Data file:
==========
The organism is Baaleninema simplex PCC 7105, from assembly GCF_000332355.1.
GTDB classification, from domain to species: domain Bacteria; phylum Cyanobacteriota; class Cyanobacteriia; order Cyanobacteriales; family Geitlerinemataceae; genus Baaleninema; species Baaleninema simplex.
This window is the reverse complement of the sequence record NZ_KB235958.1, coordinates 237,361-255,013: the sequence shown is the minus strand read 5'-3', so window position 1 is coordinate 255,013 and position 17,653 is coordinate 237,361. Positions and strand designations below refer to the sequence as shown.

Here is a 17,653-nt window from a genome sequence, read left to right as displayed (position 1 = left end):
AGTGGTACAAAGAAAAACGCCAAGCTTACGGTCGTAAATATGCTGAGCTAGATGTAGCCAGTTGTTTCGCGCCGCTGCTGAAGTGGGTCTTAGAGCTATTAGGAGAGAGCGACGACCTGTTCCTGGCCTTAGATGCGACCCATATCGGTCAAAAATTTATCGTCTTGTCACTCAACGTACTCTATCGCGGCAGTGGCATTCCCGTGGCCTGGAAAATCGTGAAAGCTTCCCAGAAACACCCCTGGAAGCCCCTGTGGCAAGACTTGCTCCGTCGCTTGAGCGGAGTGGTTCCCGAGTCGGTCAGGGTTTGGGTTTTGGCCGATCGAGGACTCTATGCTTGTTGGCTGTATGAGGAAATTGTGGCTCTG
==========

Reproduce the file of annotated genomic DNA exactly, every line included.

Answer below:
The organism is Baaleninema simplex PCC 7105, from assembly GCF_000332355.1.
GTDB classification, from domain to species: domain Bacteria; phylum Cyanobacteriota; class Cyanobacteriia; order Cyanobacteriales; family Geitlerinemataceae; genus Baaleninema; species Baaleninema simplex.
This window is the reverse complement of the sequence record NZ_KB235958.1, coordinates 237,361-255,013: the sequence shown is the minus strand read 5'-3', so window position 1 is coordinate 255,013 and position 17,653 is coordinate 237,361. Positions and strand designations below refer to the sequence as shown.

Here is a 17,653-nt window from a genome sequence, read left to right as displayed (position 1 = left end):
AGTGGTACAAAGAAAAACGCCAAGCTTACGGTCGTAAATATGCTGAGCTAGATGTAGCCAGTTGTTTCGCGCCGCTGCTGAAGTGGGTCTTAGAGCTATTAGGAGAGAGCGACGACCTGTTCCTGGCCTTAGATGCGACCCATATCGGTCAAAAATTTATCGTCTTGTCACTCAACGTACTCTATCGCGGCAGTGGCATTCCCGTGGCCTGGAAAATCGTGAAAGCTTCCCAGAAACACCCCTGGAAGCCCCTGTGGCAAGACTTGCTCCGTCGCTTGAGCGGAGTGGTTCCCGAGTCGGTCAGGGTTTGGGTTTTGGCCGATCGAGGACTCTATGCTTGTTGGCTGTATGAGGAAATTGTGGCTCTG